Prescience of My Older Posts: Egyptian Revolution

Unless have been living under a rock, you must have heard that:

Egypt protests topple Mubarak after 18 days

(Reuters) – A furious wave of protest swept Egypt’s President Hosni Mubarak from power on Friday after 30 years of one-man rule, sparking jubilation on the streets and sending a warning to autocrats across the Arab world and beyond.

Mubarak, the second Arab leader to be overthrown by a popular uprising in a month, handed power to the army after 18 days of relentless rallies against poverty, corruption and repression caused support from the armed forces to evaporate. Mubarak, 82, had flown with his family from Cairo to the Red Sea resort of Sharm el-Sheikh, a ruling party official said.

Looking back, some of my older posts were prescient.

Here is a short list of such posts, with the context.

We were repeatedly told by ‘experts’, over many years, that such an outcome was unlikely. So what happened? The predictions of “brilliant”, “respectable” and “renowned” white men have a tendency to implode because they try to extrapolate the future from a jaundiced reconstruction of the past.

Of course, a thinking person would have realized that conservative societies are stagnant mainly because CONservatives believe that the best way to solve new problems is through the use of old methods. We all know how that worked in Egypt.. don’t we?

Many CONservative morons also believe that empires fall because they get soft. So how did the brutality of mubarak’s thugs work out for him?

Many whites believed, and still believe, that “those non-whites” could not use technology to get what they wanted. How did that work out? It seems that information revolutions precede social revolutions and technology change information feedback and outcomes.

Many also believed that the brutality of internal security agencies was a positive indicator of regime stability. How did that work out?

And, I wrote on January 28th, 2011.. only 2-3 days into the Egyptian Revolution- the Mubarak Regime was unsalvageable. At that time, the MSM and many CONservative blogs still thought that it would “all go away” and things would “return back to normal under that guy”.

As you can see, I was able to connect the dots in a manner that none of the so-called credentialed ‘experts’ and ‘elite’ from famous universities and pedigrees could.

Comments?

  1. February 12, 2011 at 7:25 am

    Besides, this is the first time the Nasserite empire/regime in Egypt has received a blow since its rise in the 1950s but from the interior this time. That one person was replaced doesn’t mean that the empire was replaced by another empire.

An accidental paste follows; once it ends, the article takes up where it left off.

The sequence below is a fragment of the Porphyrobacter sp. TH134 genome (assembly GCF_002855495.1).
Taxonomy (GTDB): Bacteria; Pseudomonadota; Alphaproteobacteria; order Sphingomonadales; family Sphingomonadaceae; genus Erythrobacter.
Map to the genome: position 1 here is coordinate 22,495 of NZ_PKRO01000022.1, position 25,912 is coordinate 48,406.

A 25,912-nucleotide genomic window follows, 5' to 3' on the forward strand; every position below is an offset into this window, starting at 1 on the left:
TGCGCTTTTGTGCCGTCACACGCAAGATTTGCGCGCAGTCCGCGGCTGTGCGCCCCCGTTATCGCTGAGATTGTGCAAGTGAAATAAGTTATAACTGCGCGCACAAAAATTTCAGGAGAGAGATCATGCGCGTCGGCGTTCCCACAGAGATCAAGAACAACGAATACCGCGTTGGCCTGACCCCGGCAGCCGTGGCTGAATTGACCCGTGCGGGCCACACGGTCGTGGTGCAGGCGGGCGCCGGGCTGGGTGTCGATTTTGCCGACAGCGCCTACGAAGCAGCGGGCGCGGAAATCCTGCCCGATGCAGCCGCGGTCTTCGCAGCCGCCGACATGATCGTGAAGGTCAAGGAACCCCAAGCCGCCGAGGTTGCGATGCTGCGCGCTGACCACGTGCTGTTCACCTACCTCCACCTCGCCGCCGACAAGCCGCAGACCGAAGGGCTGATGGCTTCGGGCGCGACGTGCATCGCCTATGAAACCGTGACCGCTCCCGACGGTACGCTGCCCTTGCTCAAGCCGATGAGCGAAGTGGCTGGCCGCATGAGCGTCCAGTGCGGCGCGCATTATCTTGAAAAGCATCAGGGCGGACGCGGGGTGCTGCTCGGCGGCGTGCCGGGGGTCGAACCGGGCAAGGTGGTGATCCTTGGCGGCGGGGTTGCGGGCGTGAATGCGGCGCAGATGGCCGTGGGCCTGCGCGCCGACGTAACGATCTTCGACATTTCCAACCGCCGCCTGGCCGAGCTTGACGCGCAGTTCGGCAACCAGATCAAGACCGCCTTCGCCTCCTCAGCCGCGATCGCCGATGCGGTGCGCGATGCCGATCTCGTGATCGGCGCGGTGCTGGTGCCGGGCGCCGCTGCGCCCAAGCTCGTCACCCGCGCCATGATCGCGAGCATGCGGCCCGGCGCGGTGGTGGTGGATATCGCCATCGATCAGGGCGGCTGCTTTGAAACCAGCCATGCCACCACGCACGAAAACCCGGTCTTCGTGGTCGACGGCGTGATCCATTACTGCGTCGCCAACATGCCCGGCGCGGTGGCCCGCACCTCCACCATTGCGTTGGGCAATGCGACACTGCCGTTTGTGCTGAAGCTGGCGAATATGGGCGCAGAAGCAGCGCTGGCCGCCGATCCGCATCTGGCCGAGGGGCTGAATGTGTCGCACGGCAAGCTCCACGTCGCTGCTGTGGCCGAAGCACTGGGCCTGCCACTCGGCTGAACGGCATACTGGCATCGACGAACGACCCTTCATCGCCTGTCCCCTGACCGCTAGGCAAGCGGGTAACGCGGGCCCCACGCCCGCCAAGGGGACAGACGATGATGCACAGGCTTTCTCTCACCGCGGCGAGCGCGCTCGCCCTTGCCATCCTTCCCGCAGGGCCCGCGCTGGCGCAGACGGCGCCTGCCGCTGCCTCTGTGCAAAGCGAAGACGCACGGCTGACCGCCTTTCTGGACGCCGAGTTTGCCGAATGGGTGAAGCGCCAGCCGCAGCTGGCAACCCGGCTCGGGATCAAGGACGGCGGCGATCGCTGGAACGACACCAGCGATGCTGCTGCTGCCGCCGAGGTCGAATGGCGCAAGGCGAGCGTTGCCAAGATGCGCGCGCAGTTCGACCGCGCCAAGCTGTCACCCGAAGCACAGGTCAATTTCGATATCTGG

True, but a return to the old ways is very unlikely. The new system might have some features of the older one, but it will be a different beast.

    One common misconception in the West is associating a certain regime with one person. The reality is that a regime continues under the successors of the founders of the regime.

    On the other hand, in Tunisia, the empire of Bourguiba fell.

    • February 12, 2011 at 10:06 am

      When I say empire or regime I mean the persons who govern, the governors, not the system or regime of government. I’m talking about who not how. Mubarak was just the head of the governors. He came to the top by the will of the governors, and now he left by the will of the same governors.

      The system of rule may change even if the rulers stay the same. On the other hand, the system of rule may stay the same even if the rulers change.

      What happened in the 1950s was a change of rulers. What happened now is a change in part of the system of government caused by an old-new factor (people’s revolt) caused itself by new factors inexistant in a previous age.

      When Abdel Nasser came to power after eliminating the old Mehmed-Alite Empire, he founded a new empire composed of him, his close associates and his army. His successors are part of his empire, they would not exist without him. Mubarak wouldn’t be president had Faruk stayed in government.

      There are certain popular misconceptions about regimes. Mainly, the popular mind does not distinguish between those who govern and how they govern. Common people and the Mass Media seem to think that regimes are embodied by single persons. They don’t know that even if Mubarak stayed as the head of government, the system of government could have been changed to a more fair system. Now, this is a trap that people are going to fall in in the coming future.

      I’m writing further about this.

  2. almost 40 yoV
    February 12, 2011 at 5:47 pm

    Algier´s Bouteflika is shitting his pants right now.
    The Hashimite throne in Jordan is thinking it´s gona get away too.

    The Saud islamist monsters and western elites BESTEST friends in Saudi Arabia are chewing their nails and have their secret poLice working overtime probably.

    Great times.

    Though to be honest, I suspect that VERY much of this IS instigated by our so called “powers that be”. So desperately craving that new world order.
    Remember their open credo: Order out of Chaos

    But I suspect even they are underestimating the sheer levelheadedness of those “unwashed” Arab Men-masses.

  3. JulianusII
    February 13, 2011 at 12:46 pm

    While reading this AD I was reminded of what you’ve been writing on the topic. http://www.counterpunch.org/cockburn02042011.html – unless I’m reading you ( or AC) incorrectly you are both saying much the same thing.

  1. February 13, 2011 at 3:12 am

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